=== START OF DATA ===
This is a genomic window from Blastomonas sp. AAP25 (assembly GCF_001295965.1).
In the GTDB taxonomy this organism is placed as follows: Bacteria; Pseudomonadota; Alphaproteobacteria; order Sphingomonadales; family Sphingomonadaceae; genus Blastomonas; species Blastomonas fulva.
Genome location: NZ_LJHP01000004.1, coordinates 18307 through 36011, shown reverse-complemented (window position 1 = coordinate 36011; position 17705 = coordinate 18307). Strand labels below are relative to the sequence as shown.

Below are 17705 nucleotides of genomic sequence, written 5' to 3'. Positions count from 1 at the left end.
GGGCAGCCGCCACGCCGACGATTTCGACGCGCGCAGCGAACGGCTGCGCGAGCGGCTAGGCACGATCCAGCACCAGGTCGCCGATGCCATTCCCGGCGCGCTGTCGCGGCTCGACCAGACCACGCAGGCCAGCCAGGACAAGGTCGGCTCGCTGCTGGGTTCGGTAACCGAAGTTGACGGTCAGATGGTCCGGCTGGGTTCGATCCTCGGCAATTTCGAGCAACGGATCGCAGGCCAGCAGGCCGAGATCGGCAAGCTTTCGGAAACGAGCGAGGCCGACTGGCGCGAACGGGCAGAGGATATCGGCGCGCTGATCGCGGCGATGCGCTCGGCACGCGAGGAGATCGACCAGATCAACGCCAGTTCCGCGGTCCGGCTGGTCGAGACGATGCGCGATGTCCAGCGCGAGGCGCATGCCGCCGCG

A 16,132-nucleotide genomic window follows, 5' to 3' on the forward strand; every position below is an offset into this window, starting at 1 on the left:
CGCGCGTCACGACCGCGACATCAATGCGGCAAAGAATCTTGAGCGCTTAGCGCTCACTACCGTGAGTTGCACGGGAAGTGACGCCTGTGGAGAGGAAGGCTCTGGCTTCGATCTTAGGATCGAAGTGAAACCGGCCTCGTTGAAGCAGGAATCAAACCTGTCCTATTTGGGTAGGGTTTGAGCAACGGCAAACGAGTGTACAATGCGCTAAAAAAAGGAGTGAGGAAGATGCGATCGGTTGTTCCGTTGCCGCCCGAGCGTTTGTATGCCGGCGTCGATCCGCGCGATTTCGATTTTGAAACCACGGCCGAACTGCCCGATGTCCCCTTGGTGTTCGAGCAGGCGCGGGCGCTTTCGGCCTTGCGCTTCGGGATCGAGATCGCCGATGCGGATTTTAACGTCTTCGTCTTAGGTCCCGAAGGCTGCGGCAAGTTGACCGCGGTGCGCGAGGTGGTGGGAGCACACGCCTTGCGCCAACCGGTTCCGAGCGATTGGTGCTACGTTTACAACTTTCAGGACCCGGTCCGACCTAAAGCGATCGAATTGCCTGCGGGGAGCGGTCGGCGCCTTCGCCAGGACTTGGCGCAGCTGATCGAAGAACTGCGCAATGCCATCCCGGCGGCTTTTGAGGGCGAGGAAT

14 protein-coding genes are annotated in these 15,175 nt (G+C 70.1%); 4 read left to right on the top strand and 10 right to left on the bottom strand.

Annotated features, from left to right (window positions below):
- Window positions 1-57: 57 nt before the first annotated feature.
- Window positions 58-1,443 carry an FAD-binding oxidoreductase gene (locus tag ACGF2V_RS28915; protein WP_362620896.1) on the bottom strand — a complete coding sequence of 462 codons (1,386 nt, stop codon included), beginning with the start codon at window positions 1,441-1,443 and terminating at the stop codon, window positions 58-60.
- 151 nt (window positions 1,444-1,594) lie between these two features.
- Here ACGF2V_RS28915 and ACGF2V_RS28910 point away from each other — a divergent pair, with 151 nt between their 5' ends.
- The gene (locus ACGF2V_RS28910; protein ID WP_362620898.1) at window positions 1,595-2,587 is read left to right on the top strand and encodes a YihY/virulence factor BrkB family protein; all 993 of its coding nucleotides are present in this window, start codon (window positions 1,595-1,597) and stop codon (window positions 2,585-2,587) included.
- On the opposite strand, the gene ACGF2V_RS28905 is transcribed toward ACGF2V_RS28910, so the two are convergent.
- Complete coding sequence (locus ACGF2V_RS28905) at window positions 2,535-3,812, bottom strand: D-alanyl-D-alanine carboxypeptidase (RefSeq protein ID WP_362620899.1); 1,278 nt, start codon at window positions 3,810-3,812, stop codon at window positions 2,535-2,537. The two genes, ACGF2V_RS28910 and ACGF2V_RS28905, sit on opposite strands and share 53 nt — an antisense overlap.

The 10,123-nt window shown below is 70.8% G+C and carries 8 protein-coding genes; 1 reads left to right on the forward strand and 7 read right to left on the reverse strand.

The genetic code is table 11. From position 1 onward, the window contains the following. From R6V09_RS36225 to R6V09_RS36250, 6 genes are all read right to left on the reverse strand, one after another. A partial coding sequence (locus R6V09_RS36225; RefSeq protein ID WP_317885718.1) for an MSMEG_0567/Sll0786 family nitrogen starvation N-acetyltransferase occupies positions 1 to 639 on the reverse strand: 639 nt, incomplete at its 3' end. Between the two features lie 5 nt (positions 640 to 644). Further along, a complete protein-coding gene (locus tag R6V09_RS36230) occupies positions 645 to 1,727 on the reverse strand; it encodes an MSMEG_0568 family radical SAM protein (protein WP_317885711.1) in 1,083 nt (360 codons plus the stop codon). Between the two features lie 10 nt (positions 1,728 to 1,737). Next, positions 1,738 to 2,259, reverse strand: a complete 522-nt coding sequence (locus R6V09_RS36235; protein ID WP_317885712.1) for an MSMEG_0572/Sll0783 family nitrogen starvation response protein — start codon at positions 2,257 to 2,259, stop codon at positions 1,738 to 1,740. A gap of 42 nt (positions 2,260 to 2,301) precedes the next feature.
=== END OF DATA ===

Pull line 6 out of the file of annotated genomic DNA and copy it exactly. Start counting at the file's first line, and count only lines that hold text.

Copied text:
A 16,132-nucleotide genomic window follows, 5' to 3' on the forward strand; every position below is an offset into this window, starting at 1 on the left: